Recovery Bill Debate Begins in the Senate

February 2, 2009 12:00:00 AM PST
Monday the Senate starts to debate the economic recovery bill being pushed by the White House and passed by the House. With the Senate preparing to debate the economic stimulus plan later today, President Barack Obama has tempered his hard sell.

During the Super Bowl pre-game show on NBC, he said the importance of getting the bill passed explained his outreach to republicans and some concessions. "I am confident that by the time we actually have the final package on the floor that we are going to see substantial support and people are going to say this is a serious effort, it has no earmarks, we're going to be trimming out things that are not relevant to putting people back to work right now," said President Barack Obama.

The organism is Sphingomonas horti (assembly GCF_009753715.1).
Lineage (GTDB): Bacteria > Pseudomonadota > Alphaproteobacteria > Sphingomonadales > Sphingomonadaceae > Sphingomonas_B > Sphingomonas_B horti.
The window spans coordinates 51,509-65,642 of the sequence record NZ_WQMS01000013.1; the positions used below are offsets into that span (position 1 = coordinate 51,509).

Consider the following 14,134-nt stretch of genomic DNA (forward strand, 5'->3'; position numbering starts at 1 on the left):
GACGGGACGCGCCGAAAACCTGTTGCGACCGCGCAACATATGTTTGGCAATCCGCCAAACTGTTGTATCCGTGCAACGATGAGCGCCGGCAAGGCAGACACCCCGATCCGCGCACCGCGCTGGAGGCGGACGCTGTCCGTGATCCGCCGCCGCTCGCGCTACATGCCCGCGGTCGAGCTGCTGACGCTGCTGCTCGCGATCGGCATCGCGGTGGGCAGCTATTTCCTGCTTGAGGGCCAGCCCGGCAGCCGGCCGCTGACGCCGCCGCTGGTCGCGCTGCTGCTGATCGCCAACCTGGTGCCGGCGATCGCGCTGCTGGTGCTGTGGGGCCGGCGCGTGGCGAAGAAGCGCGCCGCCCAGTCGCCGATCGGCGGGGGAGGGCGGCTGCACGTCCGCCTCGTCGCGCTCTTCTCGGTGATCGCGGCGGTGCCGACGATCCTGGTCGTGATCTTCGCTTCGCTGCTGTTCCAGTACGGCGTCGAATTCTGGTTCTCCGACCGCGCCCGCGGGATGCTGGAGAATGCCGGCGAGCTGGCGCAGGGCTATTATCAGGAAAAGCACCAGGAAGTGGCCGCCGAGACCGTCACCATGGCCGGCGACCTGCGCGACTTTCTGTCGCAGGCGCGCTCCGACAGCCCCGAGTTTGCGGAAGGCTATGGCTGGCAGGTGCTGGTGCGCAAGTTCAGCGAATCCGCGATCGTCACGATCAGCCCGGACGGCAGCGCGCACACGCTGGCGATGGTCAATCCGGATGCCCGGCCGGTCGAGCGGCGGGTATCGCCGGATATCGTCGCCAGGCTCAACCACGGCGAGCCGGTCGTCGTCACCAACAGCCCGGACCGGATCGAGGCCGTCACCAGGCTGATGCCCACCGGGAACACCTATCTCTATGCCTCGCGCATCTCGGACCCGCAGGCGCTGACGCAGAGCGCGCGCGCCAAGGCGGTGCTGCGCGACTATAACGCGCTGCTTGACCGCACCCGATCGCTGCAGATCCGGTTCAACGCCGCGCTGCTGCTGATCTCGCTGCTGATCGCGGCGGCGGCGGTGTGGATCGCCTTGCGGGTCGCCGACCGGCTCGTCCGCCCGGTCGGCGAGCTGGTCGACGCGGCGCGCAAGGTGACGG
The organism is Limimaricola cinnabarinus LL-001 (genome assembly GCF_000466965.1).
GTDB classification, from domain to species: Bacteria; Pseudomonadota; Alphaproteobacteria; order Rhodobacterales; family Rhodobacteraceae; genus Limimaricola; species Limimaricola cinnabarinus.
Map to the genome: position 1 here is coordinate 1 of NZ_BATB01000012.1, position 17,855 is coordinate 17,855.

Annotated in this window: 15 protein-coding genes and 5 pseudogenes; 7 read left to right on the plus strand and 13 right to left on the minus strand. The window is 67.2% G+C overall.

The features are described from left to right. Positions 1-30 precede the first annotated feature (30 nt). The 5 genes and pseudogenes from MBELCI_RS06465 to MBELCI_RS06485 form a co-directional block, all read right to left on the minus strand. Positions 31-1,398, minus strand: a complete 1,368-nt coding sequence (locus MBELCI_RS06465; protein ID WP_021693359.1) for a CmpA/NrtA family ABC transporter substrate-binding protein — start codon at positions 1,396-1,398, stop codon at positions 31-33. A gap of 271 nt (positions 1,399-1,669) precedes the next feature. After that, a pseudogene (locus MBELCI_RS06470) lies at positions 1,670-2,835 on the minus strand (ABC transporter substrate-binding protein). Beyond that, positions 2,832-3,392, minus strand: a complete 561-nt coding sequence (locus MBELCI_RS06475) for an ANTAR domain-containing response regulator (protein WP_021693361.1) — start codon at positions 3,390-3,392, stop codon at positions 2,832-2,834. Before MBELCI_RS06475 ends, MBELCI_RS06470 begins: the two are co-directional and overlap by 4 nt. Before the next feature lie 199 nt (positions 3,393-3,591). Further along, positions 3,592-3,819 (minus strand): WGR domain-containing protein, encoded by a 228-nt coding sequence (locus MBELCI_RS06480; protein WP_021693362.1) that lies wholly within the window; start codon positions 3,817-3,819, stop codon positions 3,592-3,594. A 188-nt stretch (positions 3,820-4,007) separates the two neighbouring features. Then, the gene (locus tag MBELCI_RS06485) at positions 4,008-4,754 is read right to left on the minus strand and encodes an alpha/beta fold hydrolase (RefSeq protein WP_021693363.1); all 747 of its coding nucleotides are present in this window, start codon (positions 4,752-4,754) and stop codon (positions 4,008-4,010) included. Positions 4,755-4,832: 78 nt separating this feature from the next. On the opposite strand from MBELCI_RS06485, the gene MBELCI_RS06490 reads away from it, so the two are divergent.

But Republicans, who didn't give the house bill a single vote of support, don't believe the senate version, which is nearing $900 billion dollars, includes enough of their ideas.

Democratic lawmakers say they're prepared to sweeten the deal by incorporating Republican demands.

More tax cuts, less spending, with the exception of infrastructure spending, which would receive more funds. But they said this legislation needs to pass immediately to turn around the failing economy.

"We have to put enough water on this fire to put it out. Throwing a tea cup of water at it means it will return tomorrow to face it again," said Senator Dick Durbin (D) Illinois.

President Obama is scheduled to meet with the Democratic congressional leadership at the White House Monday afternoon, many who will be accepting, or rejecting Republican demands.

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